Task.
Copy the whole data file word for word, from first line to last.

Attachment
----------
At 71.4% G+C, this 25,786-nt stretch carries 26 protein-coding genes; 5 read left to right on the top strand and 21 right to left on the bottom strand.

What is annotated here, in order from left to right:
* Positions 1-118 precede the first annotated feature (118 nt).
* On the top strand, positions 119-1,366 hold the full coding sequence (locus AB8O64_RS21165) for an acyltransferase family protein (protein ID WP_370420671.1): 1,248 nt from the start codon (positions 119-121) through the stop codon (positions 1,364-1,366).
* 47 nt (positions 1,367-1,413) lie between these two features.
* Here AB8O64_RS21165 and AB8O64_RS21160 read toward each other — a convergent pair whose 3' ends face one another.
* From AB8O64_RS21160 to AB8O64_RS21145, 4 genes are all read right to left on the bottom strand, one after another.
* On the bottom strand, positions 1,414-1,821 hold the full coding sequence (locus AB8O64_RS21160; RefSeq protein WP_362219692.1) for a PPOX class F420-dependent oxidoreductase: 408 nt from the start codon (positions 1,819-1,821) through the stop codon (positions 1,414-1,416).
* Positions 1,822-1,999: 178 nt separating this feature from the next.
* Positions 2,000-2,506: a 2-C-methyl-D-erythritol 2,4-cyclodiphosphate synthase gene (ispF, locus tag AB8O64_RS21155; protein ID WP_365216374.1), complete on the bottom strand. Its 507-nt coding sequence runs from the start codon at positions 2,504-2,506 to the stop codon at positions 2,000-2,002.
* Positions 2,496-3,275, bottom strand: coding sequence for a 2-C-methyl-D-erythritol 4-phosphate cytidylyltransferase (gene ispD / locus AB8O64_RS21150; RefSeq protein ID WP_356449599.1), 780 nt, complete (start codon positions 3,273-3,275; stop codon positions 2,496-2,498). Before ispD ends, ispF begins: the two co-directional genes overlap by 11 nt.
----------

At 71.4% G+C, this 25,786-nt stretch carries 26 protein-coding genes; 5 read left to right on the top strand and 21 right to left on the bottom strand.

What is annotated here, in order from left to right:
* Positions 1-118 precede the first annotated feature (118 nt).
* On the top strand, positions 119-1,366 hold the full coding sequence (locus AB8O64_RS21165) for an acyltransferase family protein (protein ID WP_370420671.1): 1,248 nt from the start codon (positions 119-121) through the stop codon (positions 1,364-1,366).
* 47 nt (positions 1,367-1,413) lie between these two features.
* Here AB8O64_RS21165 and AB8O64_RS21160 read toward each other — a convergent pair whose 3' ends face one another.
* From AB8O64_RS21160 to AB8O64_RS21145, 4 genes are all read right to left on the bottom strand, one after another.
* On the bottom strand, positions 1,414-1,821 hold the full coding sequence (locus AB8O64_RS21160; RefSeq protein WP_362219692.1) for a PPOX class F420-dependent oxidoreductase: 408 nt from the start codon (positions 1,819-1,821) through the stop codon (positions 1,414-1,416).
* Positions 1,822-1,999: 178 nt separating this feature from the next.
* Positions 2,000-2,506: a 2-C-methyl-D-erythritol 2,4-cyclodiphosphate synthase gene (ispF, locus tag AB8O64_RS21155; protein ID WP_365216374.1), complete on the bottom strand. Its 507-nt coding sequence runs from the start codon at positions 2,504-2,506 to the stop codon at positions 2,000-2,002.
* Positions 2,496-3,275, bottom strand: coding sequence for a 2-C-methyl-D-erythritol 4-phosphate cytidylyltransferase (gene ispD / locus AB8O64_RS21150; RefSeq protein ID WP_356449599.1), 780 nt, complete (start codon positions 3,273-3,275; stop codon positions 2,496-2,498). Before ispD ends, ispF begins: the two co-directional genes overlap by 11 nt.